I hate you, slumber. When my body gives out to you, despite a To-Do list yards long.
As May snowflakes poured down, and my usual 6 am Saturday writer-reverie got Tasked til it sadly faded, the caffeine stopped working. Even the tasks I like – breadbaking – became irritating. I spent 90 minutes obsessing over the weekly social story I create prior to the boys’ speech therapy session, to facilitate “what did we do this week?” conversations – to the point I barely had time to brush my teeth, and zero to primp yet another bad hair day from showing my reality as a strung-out, doing too much mom.
Zoom speech therapy is a hit or miss activity lately. Today was worse than usual, with Will’s seeming progress evaporating at following directions from this talking head that used to be in his kitchen, now on Mom’s laptop. The social story didn’t appeal to them one bit. Jeff’s new meds, if they ever worked, certainly didn’t today, and his self-talk meant probably 20 reminders to use your quiet mouth during a 30 minute session.
Nothing can sink your heart like your kids working on a simple skill for about three or four years, only to fail at it time and again – as if you, parent, hadn’t done anything at all.
We knew a cooped-up, bad weather day would spell trouble. So we treated ourselves to a Chipotle wrap lunch, and told the boys well in advance on the family daily schedule so there was a reward after speech and household clean-ups. It was hand-delivered by our lovely daughter who was out doing several store runs so she could prepare a sumptuous vegan feast, and bring home Mothers Day surprises.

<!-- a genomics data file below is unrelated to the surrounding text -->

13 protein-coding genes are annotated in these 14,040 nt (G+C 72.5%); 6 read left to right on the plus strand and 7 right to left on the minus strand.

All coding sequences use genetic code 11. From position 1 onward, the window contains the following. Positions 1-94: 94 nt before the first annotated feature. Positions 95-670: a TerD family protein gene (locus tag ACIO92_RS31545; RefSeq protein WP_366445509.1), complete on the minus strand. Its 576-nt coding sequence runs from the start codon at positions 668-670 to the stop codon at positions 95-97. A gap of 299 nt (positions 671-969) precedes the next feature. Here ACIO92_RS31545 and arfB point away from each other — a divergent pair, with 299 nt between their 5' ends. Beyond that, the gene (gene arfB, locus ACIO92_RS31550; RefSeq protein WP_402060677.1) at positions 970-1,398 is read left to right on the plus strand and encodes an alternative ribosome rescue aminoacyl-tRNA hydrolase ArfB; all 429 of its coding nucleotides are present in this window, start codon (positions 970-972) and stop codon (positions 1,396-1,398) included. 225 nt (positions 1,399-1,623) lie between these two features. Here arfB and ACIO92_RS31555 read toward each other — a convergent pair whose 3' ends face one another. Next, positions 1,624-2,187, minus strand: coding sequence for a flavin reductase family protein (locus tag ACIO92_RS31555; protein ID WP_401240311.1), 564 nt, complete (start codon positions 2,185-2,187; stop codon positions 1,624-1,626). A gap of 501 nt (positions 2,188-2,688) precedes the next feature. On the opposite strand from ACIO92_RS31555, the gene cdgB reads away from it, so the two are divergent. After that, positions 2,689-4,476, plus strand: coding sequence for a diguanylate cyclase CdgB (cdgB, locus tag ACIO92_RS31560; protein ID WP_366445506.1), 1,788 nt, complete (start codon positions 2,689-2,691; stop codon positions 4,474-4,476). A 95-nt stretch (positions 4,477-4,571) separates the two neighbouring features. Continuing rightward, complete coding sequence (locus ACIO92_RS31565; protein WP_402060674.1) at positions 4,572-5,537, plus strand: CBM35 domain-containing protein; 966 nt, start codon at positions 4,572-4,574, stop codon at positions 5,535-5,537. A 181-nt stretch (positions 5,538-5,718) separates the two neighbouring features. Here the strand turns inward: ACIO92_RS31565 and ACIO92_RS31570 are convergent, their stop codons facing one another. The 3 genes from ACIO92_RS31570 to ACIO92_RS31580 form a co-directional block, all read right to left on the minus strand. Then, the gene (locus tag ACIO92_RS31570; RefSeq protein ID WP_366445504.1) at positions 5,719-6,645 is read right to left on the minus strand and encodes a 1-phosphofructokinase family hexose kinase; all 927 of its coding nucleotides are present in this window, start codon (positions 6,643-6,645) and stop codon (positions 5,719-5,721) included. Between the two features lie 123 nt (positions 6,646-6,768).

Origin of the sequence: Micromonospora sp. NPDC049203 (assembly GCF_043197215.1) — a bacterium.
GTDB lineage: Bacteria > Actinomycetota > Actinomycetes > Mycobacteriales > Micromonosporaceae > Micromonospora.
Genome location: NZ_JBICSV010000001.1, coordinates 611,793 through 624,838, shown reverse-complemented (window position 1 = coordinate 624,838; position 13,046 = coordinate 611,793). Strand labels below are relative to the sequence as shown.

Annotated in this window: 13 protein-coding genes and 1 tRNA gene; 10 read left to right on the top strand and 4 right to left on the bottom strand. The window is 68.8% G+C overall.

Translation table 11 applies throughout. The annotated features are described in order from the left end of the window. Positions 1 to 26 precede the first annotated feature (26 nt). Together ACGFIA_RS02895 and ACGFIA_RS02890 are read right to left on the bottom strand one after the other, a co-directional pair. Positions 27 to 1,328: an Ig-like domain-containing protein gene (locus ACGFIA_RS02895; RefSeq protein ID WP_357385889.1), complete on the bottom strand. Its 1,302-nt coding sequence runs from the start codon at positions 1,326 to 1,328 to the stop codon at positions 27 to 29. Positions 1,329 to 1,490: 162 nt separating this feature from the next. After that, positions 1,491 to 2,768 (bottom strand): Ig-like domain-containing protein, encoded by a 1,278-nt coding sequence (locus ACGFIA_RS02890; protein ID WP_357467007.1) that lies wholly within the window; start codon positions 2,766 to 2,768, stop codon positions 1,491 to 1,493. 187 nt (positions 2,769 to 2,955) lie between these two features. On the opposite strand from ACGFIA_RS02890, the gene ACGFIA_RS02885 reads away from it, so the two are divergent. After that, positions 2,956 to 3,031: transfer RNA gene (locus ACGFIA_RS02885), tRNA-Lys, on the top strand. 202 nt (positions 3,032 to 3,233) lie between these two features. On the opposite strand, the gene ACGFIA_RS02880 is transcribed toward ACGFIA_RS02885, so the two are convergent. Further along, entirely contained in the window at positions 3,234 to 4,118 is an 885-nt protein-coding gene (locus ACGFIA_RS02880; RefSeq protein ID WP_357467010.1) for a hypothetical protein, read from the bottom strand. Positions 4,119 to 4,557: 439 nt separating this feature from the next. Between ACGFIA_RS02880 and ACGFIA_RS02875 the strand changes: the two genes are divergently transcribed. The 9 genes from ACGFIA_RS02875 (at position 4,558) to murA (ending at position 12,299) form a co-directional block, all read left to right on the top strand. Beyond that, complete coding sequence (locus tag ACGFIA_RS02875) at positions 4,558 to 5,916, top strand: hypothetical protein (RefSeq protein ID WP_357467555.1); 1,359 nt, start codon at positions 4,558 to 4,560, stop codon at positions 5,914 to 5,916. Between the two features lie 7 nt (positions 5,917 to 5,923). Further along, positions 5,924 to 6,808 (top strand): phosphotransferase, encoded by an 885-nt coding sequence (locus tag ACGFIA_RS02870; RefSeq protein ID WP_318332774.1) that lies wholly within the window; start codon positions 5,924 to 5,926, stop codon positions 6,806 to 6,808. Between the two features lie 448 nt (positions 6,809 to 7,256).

The boys needed continued structure after lunch, more time being “helpers,” my mind said. Over across the room, I heard the fluffiness of the blanket whisper. Come. I slept for over two hours.
Guilty, decadent, a tiny bit panicked about time lost on my single-spaced scrawl of a Chores column, I looked over instinctively to find them. Both boys in their La-Z-Boys, a little stimmy but actually not bad. Paul and Jenn were here, reading, relaxing. Maybe everyone’s batteries needed charging.
The sun floated in and out of clouds, such that we snuck in a brief neighborhood walk. Braving the bluster, I thought about our last real mountain hike on March 17, the day life changed. The crunch of the snow. The hug of my buff neck gaiter across my hair, back when it was a defense against wind chill not social distance apparel. I felt I’d wasted today. So much still undone. Yet as Jenn joined us, there was symmetry, and balance more than I’d known in the morning. No one else was out walking but we five intrepid COVID warriors. As usual. I laughed. Blanketed in changing weather, our family blessedly together when so many others are not, there was Jenn’s vegan feast ahead, and the usual Will disrobe prevention that hits this hour of the day. She was making something that translated to Garden of Nine Delights, where coconut-milk sauce blanketed rough-hewn vegetables, and earthly imperfection stewed and rested in the sweetness of home-made sauce.